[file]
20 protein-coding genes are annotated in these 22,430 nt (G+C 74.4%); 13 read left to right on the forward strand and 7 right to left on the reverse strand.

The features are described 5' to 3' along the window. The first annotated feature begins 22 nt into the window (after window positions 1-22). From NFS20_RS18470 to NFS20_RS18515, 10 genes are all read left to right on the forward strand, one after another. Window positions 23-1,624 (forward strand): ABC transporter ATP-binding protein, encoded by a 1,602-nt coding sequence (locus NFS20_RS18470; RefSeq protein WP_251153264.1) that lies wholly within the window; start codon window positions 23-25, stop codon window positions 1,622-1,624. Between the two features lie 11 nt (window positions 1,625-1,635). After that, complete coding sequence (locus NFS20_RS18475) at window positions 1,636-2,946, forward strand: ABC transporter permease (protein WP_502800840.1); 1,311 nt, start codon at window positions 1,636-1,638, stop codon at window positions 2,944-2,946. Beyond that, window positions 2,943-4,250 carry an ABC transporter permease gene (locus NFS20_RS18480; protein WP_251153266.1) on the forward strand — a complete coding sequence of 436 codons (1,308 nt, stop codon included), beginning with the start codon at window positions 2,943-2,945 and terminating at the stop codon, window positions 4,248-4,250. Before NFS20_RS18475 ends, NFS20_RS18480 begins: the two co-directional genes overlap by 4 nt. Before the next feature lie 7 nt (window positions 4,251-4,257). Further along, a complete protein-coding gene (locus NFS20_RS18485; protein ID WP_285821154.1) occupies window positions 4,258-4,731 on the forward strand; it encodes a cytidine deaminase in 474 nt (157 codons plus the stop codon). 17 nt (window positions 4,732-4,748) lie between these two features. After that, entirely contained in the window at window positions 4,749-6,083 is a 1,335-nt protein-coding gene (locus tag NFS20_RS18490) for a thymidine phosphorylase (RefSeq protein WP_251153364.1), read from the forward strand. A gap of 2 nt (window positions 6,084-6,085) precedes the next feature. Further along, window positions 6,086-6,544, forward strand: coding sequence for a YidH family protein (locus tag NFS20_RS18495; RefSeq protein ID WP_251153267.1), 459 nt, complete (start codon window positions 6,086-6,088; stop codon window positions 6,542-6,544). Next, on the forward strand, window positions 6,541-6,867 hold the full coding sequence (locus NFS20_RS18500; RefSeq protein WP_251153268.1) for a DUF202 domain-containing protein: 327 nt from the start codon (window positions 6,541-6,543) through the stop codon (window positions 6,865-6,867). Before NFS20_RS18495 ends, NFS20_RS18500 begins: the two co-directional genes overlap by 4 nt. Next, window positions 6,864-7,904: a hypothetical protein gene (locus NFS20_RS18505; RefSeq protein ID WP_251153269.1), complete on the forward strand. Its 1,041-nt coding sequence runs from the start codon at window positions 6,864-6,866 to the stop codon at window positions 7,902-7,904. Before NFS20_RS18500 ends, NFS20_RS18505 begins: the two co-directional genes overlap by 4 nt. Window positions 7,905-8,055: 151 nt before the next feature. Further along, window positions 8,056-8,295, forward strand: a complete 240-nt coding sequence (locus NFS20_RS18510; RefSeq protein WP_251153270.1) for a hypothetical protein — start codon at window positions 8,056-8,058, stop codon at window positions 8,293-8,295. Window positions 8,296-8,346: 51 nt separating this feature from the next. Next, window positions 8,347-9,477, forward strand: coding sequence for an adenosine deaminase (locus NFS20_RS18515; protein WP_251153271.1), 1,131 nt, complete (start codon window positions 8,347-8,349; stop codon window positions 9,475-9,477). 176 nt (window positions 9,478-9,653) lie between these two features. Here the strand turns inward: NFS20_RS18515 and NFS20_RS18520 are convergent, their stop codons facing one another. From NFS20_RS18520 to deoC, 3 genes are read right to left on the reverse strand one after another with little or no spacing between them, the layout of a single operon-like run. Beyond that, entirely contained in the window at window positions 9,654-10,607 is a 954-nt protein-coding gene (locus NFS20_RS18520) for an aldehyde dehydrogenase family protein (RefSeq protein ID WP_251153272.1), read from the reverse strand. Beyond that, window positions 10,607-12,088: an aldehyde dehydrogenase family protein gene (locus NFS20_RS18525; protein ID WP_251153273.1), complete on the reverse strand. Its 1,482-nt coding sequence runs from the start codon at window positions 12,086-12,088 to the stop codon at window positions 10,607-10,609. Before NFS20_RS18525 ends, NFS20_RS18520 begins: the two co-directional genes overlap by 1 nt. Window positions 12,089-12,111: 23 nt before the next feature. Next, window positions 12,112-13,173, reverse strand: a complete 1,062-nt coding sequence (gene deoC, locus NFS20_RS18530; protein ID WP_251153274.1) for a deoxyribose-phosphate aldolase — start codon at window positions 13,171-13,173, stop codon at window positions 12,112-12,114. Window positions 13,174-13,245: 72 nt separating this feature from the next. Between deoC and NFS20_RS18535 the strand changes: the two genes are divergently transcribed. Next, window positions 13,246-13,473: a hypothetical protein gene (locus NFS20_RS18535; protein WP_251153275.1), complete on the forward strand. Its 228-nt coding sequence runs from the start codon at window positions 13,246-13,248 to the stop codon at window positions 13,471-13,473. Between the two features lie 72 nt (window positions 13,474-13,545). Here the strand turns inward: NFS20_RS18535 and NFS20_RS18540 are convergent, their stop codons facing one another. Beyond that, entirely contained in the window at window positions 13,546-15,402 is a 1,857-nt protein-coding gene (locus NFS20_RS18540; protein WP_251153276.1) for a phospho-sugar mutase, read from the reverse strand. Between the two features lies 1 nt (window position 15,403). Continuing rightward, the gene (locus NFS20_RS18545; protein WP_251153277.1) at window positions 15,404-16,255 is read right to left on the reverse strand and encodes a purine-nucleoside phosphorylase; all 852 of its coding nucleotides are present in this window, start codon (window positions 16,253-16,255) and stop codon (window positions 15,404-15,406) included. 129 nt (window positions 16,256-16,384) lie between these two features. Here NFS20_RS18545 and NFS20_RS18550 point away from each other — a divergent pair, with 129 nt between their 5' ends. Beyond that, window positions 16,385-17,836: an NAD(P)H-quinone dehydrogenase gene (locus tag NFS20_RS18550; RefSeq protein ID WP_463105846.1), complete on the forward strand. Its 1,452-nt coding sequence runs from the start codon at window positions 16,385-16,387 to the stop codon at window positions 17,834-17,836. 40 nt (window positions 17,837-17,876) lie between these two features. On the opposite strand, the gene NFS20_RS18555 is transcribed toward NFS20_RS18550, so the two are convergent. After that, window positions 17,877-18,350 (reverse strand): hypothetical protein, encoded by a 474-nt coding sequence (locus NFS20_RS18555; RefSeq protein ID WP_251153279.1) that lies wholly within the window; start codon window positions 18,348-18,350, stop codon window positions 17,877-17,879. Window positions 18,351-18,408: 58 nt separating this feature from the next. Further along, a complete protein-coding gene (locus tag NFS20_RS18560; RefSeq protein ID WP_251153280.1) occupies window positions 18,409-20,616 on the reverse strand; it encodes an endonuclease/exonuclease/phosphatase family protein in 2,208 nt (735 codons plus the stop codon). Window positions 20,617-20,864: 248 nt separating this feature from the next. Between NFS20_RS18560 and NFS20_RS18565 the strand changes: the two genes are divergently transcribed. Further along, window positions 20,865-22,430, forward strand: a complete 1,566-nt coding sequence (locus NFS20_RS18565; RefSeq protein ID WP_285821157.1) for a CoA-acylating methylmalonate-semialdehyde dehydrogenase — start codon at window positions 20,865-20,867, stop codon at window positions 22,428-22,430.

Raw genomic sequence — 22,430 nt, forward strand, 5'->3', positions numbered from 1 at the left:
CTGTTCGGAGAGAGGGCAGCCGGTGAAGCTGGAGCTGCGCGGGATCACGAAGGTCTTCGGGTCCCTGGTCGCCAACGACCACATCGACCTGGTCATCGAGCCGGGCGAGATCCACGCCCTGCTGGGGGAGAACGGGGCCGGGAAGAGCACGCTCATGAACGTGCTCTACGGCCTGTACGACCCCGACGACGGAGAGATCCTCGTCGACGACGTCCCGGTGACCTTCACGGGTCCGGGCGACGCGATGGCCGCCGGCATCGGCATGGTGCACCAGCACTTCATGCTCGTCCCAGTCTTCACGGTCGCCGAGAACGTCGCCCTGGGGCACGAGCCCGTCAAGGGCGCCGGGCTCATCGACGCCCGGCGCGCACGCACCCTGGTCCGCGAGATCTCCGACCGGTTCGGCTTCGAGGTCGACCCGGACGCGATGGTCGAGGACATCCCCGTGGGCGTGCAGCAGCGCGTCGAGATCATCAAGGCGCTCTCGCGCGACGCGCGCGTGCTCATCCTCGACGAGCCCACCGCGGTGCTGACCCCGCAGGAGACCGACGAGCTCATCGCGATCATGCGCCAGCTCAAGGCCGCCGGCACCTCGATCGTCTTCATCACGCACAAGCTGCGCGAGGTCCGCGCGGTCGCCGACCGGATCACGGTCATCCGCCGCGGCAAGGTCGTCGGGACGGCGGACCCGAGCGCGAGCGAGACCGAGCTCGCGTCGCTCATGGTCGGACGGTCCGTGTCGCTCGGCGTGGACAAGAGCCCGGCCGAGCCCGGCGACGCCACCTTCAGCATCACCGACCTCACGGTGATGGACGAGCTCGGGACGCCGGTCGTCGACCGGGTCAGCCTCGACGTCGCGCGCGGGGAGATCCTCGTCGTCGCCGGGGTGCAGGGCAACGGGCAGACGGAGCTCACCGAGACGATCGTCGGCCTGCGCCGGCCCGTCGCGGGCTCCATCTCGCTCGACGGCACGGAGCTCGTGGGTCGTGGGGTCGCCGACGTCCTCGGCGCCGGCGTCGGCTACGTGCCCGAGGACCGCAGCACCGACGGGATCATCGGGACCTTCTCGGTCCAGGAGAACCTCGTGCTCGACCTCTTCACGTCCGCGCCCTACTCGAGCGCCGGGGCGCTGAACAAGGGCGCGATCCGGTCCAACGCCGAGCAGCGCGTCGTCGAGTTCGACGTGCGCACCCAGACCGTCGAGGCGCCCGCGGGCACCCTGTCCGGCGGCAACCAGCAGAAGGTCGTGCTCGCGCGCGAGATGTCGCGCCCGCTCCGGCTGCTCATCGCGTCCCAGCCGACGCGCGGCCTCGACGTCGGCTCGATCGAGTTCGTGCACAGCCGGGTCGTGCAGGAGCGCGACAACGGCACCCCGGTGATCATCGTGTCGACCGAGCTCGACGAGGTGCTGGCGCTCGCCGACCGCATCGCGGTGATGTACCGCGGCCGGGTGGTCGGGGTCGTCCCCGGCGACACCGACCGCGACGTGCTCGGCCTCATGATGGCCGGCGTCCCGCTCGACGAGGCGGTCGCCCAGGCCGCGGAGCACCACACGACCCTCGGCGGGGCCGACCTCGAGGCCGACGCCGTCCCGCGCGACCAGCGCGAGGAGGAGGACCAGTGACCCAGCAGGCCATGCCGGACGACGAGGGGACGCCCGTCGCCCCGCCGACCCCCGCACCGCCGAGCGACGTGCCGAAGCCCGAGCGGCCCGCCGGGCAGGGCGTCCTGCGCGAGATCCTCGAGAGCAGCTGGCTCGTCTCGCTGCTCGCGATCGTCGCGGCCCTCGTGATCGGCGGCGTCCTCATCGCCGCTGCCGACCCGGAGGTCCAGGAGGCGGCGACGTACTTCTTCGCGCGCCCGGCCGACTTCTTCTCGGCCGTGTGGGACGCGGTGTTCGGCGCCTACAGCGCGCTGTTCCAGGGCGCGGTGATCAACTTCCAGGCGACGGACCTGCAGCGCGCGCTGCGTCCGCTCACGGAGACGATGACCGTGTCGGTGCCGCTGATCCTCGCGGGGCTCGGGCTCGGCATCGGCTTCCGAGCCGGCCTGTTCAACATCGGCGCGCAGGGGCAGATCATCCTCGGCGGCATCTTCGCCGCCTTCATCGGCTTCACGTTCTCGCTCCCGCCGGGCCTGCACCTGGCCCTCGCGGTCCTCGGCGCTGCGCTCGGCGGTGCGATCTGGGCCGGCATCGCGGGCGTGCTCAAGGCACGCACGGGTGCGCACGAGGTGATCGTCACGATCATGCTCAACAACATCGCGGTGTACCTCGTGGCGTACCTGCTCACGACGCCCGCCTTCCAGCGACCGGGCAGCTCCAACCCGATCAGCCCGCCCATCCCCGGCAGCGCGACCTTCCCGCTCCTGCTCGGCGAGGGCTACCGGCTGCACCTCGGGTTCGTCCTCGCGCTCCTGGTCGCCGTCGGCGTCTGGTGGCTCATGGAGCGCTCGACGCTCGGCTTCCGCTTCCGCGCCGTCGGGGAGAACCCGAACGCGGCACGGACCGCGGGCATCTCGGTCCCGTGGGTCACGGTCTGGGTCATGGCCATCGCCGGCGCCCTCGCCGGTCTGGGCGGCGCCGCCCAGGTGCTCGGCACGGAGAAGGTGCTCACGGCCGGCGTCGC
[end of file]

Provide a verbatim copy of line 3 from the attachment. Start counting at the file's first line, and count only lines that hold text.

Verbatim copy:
Raw genomic sequence — 22,430 nt, forward strand, 5'->3', positions numbered from 1 at the left: